Since we visited that restaurant fairly often, I’d say at least once a month, I started to get a real phobia for the roaming mariachis. I would try to bolt down my food as fast as possible in an attempt to get my family to finish their plates well before the nomadic band made their way to our table, but my dad was not to be denied.
It became a joke with my family about how much little Karen hated the mariachis. You know what? Karen didn’t hate the mariachis; Karen hated the way her gringo-father acted when the mariachis came to play their beautiful and complex songs.
Plus, how freaking uncomfortable it is when you are trying to tuck into a combo plate and ten Hispanic men are standing there blasting “De Colores” at you?
What do you do? Do you stop and watch them, thus letting your food get cold and feeling awkward? Do you keep eating while they play, thus reducing these talented musicians to a human jukebox and their music to little more than background noise?
All of this made me very unhappy, and I was subjected to this bit of torture with quite some regularity.
Over the years, we three kids grew up, each of us in turn graduating high school and then going away to college in Las Cruces, some three hundred miles away.
During college, all tallied up, I was gone from Albuquerque for about seven years. After receiving my MBA, I returned to Albuquerque for a good job. When I had been back in my hometown for a while, I settled into my single girl apartment and my professional life.
Then came the day I met some work friends for happy hour at the new Garduños location by the shopping center. It was a newer restaurant, more trendy and fun with a warehouse theme and exposed pipes in the ceiling. It was meant to attract young professionals.
As I sipped at their famous margaritas and ate happy hour food, imagine my surprise when I heard the ol’ guitarrón tuning up.
Uh-oh. The mariachis.
My heart started racing. Panic set in. I hate mariachis, right?
Only I didn’t. And I don’t.
The band started playing and I found in my tequila-loosened haze that I kind of liked them. Their music spoke to my soul and made me bounce in my chair. I had grown up in New Mexico with its strong Hispanic culture, and that culture became who I am. Genetically speaking, I am not Hispanic but it is my culture because that is how I was raised.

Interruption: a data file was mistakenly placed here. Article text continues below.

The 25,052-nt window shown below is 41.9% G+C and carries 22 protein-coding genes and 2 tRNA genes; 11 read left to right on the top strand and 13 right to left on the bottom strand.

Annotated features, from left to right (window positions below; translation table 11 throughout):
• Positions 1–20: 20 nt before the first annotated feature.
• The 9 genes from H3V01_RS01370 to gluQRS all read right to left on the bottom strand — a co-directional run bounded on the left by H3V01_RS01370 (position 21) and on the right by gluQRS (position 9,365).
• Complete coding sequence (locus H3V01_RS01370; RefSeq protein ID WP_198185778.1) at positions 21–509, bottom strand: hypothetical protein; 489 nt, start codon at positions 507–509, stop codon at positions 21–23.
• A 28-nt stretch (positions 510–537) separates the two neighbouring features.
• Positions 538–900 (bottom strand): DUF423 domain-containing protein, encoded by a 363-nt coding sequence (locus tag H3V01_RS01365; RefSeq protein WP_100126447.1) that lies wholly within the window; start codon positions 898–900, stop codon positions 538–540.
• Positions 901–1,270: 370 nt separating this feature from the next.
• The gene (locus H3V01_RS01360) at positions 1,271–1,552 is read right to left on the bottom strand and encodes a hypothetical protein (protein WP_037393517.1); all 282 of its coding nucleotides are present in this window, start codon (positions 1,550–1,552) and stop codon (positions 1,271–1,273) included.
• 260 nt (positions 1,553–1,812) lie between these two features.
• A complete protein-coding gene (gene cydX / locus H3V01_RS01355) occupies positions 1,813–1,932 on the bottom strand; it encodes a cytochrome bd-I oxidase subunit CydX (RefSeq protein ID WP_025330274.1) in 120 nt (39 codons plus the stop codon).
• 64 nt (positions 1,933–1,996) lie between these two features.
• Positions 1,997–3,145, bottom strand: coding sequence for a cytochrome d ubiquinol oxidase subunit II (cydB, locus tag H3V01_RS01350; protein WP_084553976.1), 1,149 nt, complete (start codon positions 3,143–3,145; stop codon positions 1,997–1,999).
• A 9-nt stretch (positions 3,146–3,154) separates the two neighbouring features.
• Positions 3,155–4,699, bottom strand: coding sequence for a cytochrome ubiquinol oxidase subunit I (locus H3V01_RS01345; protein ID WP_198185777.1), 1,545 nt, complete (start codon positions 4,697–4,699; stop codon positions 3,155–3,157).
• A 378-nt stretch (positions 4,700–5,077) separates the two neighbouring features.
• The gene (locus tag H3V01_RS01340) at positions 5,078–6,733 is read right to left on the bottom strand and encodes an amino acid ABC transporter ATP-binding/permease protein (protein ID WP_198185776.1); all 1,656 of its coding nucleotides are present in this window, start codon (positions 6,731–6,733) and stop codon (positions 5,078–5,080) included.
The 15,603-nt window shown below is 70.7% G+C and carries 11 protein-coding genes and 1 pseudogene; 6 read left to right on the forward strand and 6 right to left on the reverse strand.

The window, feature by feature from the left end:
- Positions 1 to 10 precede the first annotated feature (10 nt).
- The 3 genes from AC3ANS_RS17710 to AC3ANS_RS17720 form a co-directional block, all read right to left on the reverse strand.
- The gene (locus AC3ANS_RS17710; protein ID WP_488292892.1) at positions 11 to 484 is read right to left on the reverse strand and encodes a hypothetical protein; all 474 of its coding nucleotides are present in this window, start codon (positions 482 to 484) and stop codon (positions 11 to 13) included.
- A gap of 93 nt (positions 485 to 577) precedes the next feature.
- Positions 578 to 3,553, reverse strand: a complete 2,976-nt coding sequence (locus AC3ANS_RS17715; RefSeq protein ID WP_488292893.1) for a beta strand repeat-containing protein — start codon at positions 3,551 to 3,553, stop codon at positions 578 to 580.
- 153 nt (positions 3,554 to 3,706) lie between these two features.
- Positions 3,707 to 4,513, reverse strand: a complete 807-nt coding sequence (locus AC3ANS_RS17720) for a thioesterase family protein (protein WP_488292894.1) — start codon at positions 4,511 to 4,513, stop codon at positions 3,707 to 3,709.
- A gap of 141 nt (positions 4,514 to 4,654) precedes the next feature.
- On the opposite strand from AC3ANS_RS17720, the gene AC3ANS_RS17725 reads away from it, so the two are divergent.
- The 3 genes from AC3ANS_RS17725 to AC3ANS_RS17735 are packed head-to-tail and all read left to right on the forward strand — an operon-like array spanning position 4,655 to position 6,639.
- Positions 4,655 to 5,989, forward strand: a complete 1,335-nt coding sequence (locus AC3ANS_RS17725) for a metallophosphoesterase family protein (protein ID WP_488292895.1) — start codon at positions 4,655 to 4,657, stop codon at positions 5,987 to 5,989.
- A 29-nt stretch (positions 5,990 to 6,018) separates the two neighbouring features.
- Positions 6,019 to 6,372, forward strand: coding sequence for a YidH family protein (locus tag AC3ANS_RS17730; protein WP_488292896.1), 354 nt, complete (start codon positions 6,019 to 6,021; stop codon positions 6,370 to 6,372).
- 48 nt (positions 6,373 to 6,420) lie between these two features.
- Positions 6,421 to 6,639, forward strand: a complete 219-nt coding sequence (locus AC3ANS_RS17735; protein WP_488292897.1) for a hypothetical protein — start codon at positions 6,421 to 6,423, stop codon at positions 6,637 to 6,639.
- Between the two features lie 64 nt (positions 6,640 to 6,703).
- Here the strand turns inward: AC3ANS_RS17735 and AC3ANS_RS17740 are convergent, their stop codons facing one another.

As the music spoke to me and stirred something in my soul, and also after a margarita or two, I slipped out of my usual reserve. Thanks to the magic of Jose Cuervo, I found myself letting out a loud “ay-yi-yi!” in time with the tune.
Oh my. I may have had a genuine enthusiasm for the culture and heritage of the music, but really, I was no better than my father had been.
I was just another drunk gringa embarrassing herself in a New Mexican restaurant. If I’m honest, I’m a pretty big nerd, dork, and dweeb too, in my own ways. There, I said it. I’m a geek. Like father like daughter?
Many years later, I moved away from New Mexico to chase a larger dream, and now every time I visit Albuquerque, I still go to Garduños.
As an adult, I love the music of the mariachis, but I still am not a fan of a band surrounding the table while I eat. After my first and only lapse into Dad-style behavior, I now keep my “ay-yi-yis” to myself.
The music, the food, the memories, it’s all dear to me and makes me homesick now just thinking about it. I could sure go for a big plate of green chile chicken enchiladas.
Egg and sour cream on top, mariachis on the side.
Copyright © 2014 Karen Fayeth
Born with the writer’s eye and the heart of a story-teller, Karen Fayeth’s work is colored by the Mexican, Native American, and Western influences of her roots in rural New Mexico complemented by a growing urban aesthetic. Karen now lives in the San Francisco Bay area. When she’s not spinning a tale, she works as a senior executive for science and technology research organization. She can be found on the web at karenfayeth.com.